IEA: Sanctions Hit Iran Oil Output, Sales

Sanctions on Iran designed to curb the Islamic Republic’s nuclear program are already squeezing global oil flows, the International Energy Agency says.

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Though a European ban on Iranian oil imports does not go into effect until July, the sanctions “are already having an impact on crude trade flows in Europe, Asia, and the Middle East,” the IEA said.

The agency cited industry estimates that up to 1 million barrels per day of Iran’s 2.6 million bpd of oil exports could be replaced by alternative supplies once European sanctions go into effect.

The sanctions were designed to pressure Iran into giving up its nuclear program, the goal of which Washington and its allies believe is to produce an atomic weapon.

Although the European Union imported only 600,000 bpd of Iran’s oil last year, “broader U.S. and EU economic sanctions on Iran’s Central Bank could be more pervasive if they successfully block the predominant channel for oil payments to Iran.”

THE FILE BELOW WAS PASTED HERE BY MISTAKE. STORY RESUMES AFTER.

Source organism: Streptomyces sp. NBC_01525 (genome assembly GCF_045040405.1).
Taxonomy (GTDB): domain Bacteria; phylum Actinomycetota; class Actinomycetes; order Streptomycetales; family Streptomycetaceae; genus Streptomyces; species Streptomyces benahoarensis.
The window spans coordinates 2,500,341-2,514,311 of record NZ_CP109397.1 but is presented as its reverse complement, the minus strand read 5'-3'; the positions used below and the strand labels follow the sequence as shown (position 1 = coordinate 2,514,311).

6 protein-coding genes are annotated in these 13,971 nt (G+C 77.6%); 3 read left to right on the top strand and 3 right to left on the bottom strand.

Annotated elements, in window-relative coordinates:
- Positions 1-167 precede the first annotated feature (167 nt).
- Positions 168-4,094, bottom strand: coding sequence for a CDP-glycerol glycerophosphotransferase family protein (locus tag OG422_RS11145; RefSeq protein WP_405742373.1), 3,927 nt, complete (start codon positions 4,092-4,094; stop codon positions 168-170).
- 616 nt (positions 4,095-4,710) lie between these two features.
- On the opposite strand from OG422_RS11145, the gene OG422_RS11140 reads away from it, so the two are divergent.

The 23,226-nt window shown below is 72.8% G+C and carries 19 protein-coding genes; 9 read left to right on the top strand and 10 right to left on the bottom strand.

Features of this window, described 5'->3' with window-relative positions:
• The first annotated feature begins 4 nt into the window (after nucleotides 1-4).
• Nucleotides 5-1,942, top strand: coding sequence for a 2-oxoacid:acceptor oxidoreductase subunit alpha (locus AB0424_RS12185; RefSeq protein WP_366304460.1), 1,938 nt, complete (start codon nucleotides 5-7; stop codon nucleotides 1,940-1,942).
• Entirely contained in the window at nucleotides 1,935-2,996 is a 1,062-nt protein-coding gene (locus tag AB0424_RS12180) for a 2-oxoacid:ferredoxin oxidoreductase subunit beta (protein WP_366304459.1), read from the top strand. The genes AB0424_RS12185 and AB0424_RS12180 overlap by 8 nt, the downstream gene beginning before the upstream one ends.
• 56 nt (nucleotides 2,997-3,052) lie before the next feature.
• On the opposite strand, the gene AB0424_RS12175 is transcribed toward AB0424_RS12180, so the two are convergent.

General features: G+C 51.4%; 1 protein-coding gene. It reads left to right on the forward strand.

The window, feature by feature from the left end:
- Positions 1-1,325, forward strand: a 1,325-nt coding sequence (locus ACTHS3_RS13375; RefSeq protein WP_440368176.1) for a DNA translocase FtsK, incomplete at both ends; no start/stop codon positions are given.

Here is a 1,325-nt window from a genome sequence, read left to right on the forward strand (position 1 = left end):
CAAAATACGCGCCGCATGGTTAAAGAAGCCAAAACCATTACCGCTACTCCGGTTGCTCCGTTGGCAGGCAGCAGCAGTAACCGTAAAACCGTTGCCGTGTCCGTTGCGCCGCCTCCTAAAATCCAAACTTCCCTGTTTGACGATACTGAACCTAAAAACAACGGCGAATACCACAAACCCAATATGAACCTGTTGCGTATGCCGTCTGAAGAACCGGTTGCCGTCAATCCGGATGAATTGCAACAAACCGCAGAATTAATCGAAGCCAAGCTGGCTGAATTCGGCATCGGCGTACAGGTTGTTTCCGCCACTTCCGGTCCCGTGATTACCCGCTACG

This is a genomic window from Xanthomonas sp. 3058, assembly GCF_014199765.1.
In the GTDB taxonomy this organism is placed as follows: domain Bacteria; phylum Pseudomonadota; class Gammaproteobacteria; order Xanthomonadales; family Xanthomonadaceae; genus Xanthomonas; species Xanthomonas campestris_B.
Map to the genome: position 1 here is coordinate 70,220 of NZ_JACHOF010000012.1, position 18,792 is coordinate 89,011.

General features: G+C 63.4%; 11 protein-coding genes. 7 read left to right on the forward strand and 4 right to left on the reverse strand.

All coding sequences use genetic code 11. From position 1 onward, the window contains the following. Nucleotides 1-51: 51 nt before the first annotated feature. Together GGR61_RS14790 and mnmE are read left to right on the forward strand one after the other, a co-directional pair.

Iran may be forced to store unsold barrels or even shut down production in the second half of this year, the IEA said on Friday in its monthly Oil Market Report.

“European customers have already curtailed imports of Iranian crude and Asian buyers are lining up alternative sources of supply,” the IEA said, adding that European customers will likely look to Russia, Iraq, and Saudi Arabia for replacement barrels.

Meanwhile, China has cut back on Iranian imports, although lower 2012 volumes are more likely the result of a dispute over prices in term contracts, as China has refused to participated in U.S. and EU sanctions.

“China has stepped up purchases of Saudi crude, reportedly buying an additional 200,000 bpd in recent months, though some of these extra volumes may be destined for newly completed (Chinese) strategic storage,” the IEA said.

China also stepped up purchases of Russian ESPO crude and Angolan grades, while India is purchasing more from Saudi Arabia and has arranged a deal with Iran allowing India to pay for 45 percent of its crude purchases in rupees.

China was also buying more Russian ESPO crude and Angolan grades. India has also increased purchases from Saudi Arabia and reached an agreement with Iran to pay for 45 percent of its crude purchases in rupees.

Other Asian buyers, including Japan and Korea, are stepping up oil imports from West Africa, especially Angolan and Nigerian grades, the report said.

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